# Set Methods In Python

The set in python is a collection of unique elements that are unordered and don’t have duplicate elements. These sets can be helpful in many situations, and python developers have created methods for it to extend its functionalities. This article will help you learn the most valuable and used methods in this variable type.

The purpose of this method is obvious. It will add the given elements to the set, and you need only specify the element you need to add. Let’s see an example:

``````# Create a Set
capitals = {"Berlin", "London"}

# Print The Result
print(capitals)``````

When I run the code on my machine, the add() method adds the element at the beginning of the set, but it will randomly add it to any position. If the element is already there, the add() method won’t add it to it.

### 2. Clear() Method

The name will tell you that this clear() method will remove all of the elements from your set. Let me show you an example:

``````# Create a Set
capitals = {"Berlin", "London"}

# Remove The Elements
capitals.clear()

# Print The Result
print(capitals)``````

When you execute the code, you will see an empty set which means the clear() method has removed all the elements.

### 3. Copy() Method

This copy() method is straightforward and doesn’t need any parameters because it will only copy the set to another variable. Let’s see an example:

``````# Create a Set
capitals = {"Berlin", "London"}

# Copy The Set
capitals2 = capitals.copy()

# Print The Result
print(capitals2)``````

You can use this method when you need to use the set but don’t want to make changes to the original one.

### 4. Difference() Method

This difference() method will compare two sets and return the items that exist in one set but not the other one. Let me show you an example:

``````# Create Two Sets
capitals = {"Berlin", "London"}
capitals2 = {"Berlin", "Paris"}

# Compare The Two Sets
result = capitals.difference(capitals2)

# Print The Result
print(result)``````

The method will return only the elements in the first set, but it doesn’t exist in the second one since we’ve applied the difference() method to the first set.

### 5. Remove() Method

The good thing about python language is that its command expresses what every function does. This remove() method will remove a specific element from it instead of the clear() method that will clear the whole set. Let’s try an example:

``````# Create a Set
capitals = {"Berlin", "London"}

# Remove an Element
capitals.remove("Berlin")

# Print The Result
print(result)``````

It will show you only the “London” value since we’ve removed the “Berlin” value. The remove() method only accepts this parameter, so you add the element you need to remove, and if you specify more than one element, it will raise a TypeError error message.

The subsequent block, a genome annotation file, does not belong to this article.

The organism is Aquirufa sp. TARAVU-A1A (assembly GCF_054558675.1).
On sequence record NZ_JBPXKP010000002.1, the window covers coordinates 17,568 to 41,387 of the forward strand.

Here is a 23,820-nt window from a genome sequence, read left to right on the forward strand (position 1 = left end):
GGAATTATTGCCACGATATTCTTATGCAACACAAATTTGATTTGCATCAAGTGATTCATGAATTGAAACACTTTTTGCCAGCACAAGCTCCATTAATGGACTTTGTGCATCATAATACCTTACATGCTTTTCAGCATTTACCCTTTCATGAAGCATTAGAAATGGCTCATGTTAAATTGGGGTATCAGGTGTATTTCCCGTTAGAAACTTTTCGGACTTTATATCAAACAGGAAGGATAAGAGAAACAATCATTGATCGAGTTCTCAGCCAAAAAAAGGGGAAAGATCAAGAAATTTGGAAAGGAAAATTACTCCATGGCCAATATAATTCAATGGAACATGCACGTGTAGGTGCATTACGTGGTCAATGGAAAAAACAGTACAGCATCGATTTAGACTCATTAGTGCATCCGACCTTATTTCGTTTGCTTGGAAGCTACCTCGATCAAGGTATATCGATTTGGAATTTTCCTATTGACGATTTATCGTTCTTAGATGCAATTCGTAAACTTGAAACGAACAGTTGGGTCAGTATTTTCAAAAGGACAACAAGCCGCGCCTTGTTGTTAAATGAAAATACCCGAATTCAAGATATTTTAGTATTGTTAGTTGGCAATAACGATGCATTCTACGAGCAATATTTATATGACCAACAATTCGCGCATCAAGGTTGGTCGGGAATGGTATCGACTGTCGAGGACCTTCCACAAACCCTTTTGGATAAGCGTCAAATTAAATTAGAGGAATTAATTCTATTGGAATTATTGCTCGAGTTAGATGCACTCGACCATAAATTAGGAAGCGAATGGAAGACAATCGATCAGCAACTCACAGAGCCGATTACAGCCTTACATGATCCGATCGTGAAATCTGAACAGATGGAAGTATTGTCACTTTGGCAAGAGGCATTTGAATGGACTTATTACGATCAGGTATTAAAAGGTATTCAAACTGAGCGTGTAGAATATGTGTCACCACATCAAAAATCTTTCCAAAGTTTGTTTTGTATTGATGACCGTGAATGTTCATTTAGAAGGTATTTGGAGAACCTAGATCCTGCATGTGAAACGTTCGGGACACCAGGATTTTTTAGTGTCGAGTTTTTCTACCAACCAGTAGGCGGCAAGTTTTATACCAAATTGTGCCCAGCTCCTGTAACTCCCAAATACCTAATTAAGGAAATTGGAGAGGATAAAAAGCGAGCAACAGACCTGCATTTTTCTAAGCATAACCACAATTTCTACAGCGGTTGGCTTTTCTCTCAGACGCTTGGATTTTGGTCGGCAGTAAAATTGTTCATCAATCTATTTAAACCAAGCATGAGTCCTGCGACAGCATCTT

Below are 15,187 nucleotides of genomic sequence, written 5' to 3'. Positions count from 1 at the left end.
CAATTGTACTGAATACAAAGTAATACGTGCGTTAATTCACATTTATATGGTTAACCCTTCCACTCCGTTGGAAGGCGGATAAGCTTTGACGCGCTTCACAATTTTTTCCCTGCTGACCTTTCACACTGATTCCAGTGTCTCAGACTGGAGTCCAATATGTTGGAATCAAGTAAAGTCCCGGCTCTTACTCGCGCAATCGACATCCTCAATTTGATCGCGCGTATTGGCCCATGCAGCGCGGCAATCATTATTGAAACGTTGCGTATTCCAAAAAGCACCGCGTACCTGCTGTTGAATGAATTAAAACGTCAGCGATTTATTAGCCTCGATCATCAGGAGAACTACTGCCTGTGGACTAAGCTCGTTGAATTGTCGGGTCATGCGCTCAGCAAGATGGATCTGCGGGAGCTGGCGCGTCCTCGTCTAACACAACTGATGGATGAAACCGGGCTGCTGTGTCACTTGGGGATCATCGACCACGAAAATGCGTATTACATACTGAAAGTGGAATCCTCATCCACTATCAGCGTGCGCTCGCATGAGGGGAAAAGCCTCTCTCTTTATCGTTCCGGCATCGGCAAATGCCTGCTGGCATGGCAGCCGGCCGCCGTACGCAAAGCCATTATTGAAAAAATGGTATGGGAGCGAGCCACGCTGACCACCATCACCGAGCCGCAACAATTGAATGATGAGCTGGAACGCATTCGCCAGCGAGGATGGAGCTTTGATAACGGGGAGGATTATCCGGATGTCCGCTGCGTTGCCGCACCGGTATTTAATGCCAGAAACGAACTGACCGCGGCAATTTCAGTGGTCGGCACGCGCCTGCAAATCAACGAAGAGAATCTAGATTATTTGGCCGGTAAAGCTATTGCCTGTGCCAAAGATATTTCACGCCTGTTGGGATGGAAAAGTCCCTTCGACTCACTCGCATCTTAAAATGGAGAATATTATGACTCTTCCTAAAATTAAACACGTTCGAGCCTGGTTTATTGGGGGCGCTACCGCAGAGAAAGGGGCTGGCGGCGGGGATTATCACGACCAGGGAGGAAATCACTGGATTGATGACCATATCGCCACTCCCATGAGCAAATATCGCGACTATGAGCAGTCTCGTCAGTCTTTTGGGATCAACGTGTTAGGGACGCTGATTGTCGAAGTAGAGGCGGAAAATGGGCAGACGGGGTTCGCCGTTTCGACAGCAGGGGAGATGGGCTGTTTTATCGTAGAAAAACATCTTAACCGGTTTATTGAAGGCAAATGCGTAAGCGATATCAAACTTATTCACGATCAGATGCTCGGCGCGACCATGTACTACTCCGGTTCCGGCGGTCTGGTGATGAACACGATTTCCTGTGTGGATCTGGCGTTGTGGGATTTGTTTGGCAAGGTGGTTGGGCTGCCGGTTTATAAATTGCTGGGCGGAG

### 6. Update() Method

This method is known as the update() method, will be helpful when you want to make changes to your set. It won’t change one element, but it will change the whole set by adding the second set to the first set. Let’s see how it works:

``````# Create Two Sets
capitals = {"Berlin", "London"}
capitals2 = {"Paris", "Moscow"}

# Update The Set
capitals.update(capitals2)

# Print The Result
print(capitals)``````

It will add the capitals2 set to the first one, the capital set. Any repeated value in the second set won’t be added again because you can’t have the same element twice in the set.

### 7. Symmetric_Difference_Update() Method

This symmetric_difference_update() method will try to find the symmetric difference in both sets, and it will update the set you are calling it. Meaning removing the items in both sets and inserting the items that are not presented in the two sets. Let’s see an example:

``````# Create Two Sets
capitals = {"Berlin", "London", "Paris"}
capitals2 = {"Paris", "Moscow", "Berlin"}

# Update The Set
capitals.symmetric_difference_update(capitals2)

# Print The Result
print(capitals)``````

It will see the elements not present in both sets and add them to the first one, the capital. Only the “London” & “Moscow” variables are not presented in both.

### 8. Pop() Method

This pop() method is fascinating. It will remove random elements from the sets. Sometimes it removes only one element and sometimes many elements. Let’s see an example:

``````# Create a Set
capitals = {"Berlin", "London", "Paris"}

# Remove Randomly Element From The Set
result = capitals.pop()

# Print The Result
print(result)``````

After running the code, it only shows the “Berlin” value in the set and removes all other values. It can be different in your case because it works randomly, not with a fixed equation.

### 9. Union() Method

The union() method will return a new one in a new variable that contains the distinct element from all the sets. But for, duplicate elements are excluded. Let me show you an example:

``````# Create Two Sets
capitals = {"Berlin", "London", "Paris"}
capitals2 = {"Moscow", "Paris", "Berlin"}

# Update The Set
result = capitals.union(capitals2)

# Print The Result
print(result)``````

The two values “Berlin” and “Paris” are mentioned in both sets, and it will add them to the newly created one, but it won’t add them twice since it is not accepted in sets to have a duplicate value.

### Conclusion

Thanks for reading! Sets are beneficial in the python language since they remove duplicate elements from the list and tuples. They can be combined using mathematical operations and many other advantages. Many other sets methods are available, but we have already discussed the most used and useful ones.

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